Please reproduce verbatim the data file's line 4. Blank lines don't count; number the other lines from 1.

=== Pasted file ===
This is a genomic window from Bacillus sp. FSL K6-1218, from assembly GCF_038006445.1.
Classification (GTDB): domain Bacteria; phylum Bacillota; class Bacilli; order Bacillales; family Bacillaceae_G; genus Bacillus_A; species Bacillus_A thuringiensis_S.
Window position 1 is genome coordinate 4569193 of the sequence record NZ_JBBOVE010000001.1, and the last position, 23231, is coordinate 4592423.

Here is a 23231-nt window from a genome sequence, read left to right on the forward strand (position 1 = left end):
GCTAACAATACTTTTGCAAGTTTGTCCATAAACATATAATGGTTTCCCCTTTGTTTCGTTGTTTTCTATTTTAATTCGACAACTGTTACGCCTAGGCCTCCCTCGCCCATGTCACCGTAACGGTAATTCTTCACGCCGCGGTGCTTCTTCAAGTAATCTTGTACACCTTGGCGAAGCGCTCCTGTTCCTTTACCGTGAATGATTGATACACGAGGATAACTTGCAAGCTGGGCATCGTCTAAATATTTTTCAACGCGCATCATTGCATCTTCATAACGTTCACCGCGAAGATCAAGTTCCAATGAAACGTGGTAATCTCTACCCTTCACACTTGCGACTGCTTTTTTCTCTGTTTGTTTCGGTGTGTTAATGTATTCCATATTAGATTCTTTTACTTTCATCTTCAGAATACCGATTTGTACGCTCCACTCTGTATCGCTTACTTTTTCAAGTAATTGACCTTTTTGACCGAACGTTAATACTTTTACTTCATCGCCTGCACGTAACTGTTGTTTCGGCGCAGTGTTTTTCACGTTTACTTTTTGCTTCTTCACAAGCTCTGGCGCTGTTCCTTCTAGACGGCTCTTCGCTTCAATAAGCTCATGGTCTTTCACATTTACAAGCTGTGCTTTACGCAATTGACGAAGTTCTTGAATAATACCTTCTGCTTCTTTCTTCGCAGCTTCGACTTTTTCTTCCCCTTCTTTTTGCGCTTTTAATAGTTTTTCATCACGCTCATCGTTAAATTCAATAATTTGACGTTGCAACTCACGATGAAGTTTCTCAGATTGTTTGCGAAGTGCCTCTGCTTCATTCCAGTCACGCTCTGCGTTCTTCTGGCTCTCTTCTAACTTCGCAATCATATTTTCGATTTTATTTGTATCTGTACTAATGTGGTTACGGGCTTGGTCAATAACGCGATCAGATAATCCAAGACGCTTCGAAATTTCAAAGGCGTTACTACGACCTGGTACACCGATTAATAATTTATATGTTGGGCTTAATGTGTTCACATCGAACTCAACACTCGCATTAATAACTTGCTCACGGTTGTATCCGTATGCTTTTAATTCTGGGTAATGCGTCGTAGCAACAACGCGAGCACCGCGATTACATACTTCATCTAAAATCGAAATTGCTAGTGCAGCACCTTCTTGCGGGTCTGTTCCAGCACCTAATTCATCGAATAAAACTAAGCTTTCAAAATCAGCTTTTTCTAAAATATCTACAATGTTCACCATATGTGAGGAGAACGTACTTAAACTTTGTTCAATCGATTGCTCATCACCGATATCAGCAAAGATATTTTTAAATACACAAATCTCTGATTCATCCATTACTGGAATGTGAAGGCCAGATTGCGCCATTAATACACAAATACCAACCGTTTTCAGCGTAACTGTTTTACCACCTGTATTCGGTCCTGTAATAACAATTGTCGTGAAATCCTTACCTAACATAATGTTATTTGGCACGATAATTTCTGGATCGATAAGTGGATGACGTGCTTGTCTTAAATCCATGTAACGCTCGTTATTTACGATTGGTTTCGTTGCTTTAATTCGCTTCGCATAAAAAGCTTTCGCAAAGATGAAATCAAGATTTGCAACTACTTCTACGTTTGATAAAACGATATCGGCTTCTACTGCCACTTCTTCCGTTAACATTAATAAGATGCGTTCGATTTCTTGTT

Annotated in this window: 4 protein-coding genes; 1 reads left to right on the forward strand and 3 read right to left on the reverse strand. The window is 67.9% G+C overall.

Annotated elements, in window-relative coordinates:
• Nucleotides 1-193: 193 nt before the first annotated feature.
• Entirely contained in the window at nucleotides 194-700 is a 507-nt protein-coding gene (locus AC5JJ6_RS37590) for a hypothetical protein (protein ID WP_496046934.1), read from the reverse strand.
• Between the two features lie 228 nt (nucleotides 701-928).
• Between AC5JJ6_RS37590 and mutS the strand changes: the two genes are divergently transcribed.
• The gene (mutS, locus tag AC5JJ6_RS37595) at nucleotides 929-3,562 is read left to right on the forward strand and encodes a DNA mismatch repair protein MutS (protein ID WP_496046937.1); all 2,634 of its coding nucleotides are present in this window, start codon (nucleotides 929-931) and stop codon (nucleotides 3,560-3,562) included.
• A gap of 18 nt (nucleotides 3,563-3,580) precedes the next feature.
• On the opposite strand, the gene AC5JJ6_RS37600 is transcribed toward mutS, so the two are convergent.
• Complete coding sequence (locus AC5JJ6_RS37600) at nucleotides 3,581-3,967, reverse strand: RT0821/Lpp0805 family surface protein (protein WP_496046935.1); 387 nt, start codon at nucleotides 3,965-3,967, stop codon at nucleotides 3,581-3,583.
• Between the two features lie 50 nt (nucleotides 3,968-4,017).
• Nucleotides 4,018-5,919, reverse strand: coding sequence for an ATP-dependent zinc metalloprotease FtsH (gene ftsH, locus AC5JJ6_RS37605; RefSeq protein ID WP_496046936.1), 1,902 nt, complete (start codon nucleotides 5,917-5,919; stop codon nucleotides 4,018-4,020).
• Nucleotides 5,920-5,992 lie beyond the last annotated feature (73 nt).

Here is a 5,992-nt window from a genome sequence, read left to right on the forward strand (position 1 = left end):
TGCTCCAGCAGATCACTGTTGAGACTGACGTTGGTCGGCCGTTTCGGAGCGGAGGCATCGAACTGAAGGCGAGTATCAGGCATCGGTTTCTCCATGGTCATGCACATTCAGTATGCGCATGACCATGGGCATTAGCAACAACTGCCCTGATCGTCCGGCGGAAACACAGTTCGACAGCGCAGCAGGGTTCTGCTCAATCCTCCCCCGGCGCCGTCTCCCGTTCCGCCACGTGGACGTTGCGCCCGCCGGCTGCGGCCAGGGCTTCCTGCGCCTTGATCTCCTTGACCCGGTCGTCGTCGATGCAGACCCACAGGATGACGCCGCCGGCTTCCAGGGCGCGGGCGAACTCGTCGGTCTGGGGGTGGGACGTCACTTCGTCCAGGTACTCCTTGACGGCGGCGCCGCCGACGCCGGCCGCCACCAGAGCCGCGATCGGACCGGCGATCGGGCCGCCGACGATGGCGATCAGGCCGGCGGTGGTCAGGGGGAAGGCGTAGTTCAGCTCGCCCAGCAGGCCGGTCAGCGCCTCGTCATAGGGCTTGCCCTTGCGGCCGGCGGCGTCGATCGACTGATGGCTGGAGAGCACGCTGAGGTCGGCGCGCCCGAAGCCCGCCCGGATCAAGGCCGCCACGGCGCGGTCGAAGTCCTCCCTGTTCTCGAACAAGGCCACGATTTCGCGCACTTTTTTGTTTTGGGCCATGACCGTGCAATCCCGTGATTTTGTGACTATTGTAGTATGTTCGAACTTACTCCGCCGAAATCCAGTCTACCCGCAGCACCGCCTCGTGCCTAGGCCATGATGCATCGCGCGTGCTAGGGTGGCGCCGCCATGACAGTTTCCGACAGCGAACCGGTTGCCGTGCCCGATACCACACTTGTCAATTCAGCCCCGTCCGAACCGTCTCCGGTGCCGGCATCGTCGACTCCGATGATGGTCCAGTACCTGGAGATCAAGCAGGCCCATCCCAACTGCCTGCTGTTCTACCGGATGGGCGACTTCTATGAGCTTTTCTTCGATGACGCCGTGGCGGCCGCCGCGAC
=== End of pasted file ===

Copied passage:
Here is a 23231-nt window from a genome sequence, read left to right on the forward strand (position 1 = left end):